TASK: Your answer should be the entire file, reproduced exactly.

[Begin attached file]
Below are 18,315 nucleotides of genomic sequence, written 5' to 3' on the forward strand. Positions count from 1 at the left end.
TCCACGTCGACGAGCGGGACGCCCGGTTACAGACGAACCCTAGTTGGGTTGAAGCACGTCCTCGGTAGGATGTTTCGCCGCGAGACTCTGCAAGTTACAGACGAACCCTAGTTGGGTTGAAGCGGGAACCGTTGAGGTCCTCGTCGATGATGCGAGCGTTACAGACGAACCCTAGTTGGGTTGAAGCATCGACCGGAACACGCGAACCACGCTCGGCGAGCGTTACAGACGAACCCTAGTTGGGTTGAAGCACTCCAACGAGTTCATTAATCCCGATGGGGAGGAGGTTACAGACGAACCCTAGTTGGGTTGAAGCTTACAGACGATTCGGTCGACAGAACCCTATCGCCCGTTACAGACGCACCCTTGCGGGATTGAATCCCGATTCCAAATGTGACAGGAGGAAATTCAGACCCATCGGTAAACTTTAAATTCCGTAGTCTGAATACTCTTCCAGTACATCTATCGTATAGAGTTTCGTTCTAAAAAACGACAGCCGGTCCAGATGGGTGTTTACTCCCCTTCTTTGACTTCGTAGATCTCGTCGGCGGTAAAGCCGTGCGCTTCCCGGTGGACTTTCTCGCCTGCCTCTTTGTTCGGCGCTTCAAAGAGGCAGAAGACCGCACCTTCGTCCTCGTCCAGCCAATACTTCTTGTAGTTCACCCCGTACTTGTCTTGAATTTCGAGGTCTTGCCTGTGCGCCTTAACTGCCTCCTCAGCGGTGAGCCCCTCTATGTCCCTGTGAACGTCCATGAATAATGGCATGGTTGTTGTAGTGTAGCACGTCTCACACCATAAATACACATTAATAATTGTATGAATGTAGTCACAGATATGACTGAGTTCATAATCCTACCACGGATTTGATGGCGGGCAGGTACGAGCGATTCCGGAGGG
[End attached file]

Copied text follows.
Below are 18,315 nucleotides of genomic sequence, written 5' to 3' on the forward strand. Positions count from 1 at the left end.
TCCACGTCGACGAGCGGGACGCCCGGTTACAGACGAACCCTAGTTGGGTTGAAGCACGTCCTCGGTAGGATGTTTCGCCGCGAGACTCTGCAAGTTACAGACGAACCCTAGTTGGGTTGAAGCGGGAACCGTTGAGGTCCTCGTCGATGATGCGAGCGTTACAGACGAACCCTAGTTGGGTTGAAGCATCGACCGGAACACGCGAACCACGCTCGGCGAGCGTTACAGACGAACCCTAGTTGGGTTGAAGCACTCCAACGAGTTCATTAATCCCGATGGGGAGGAGGTTACAGACGAACCCTAGTTGGGTTGAAGCTTACAGACGATTCGGTCGACAGAACCCTATCGCCCGTTACAGACGCACCCTTGCGGGATTGAATCCCGATTCCAAATGTGACAGGAGGAAATTCAGACCCATCGGTAAACTTTAAATTCCGTAGTCTGAATACTCTTCCAGTACATCTATCGTATAGAGTTTCGTTCTAAAAAACGACAGCCGGTCCAGATGGGTGTTTACTCCCCTTCTTTGACTTCGTAGATCTCGTCGGCGGTAAAGCCGTGCGCTTCCCGGTGGACTTTCTCGCCTGCCTCTTTGTTCGGCGCTTCAAAGAGGCAGAAGACCGCACCTTCGTCCTCGTCCAGCCAATACTTCTTGTAGTTCACCCCGTACTTGTCTTGAATTTCGAGGTCTTGCCTGTGCGCCTTAACTGCCTCCTCAGCGGTGAGCCCCTCTATGTCCCTGTGAACGTCCATGAATAATGGCATGGTTGTTGTAGTGTAGCACGTCTCACACCATAAATACACATTAATAATTGTATGAATGTAGTCACAGATATGACTGAGTTCATAATCCTACCACGGATTTGATGGCGGGCAGGTACGAGCGATTCCGGAGGG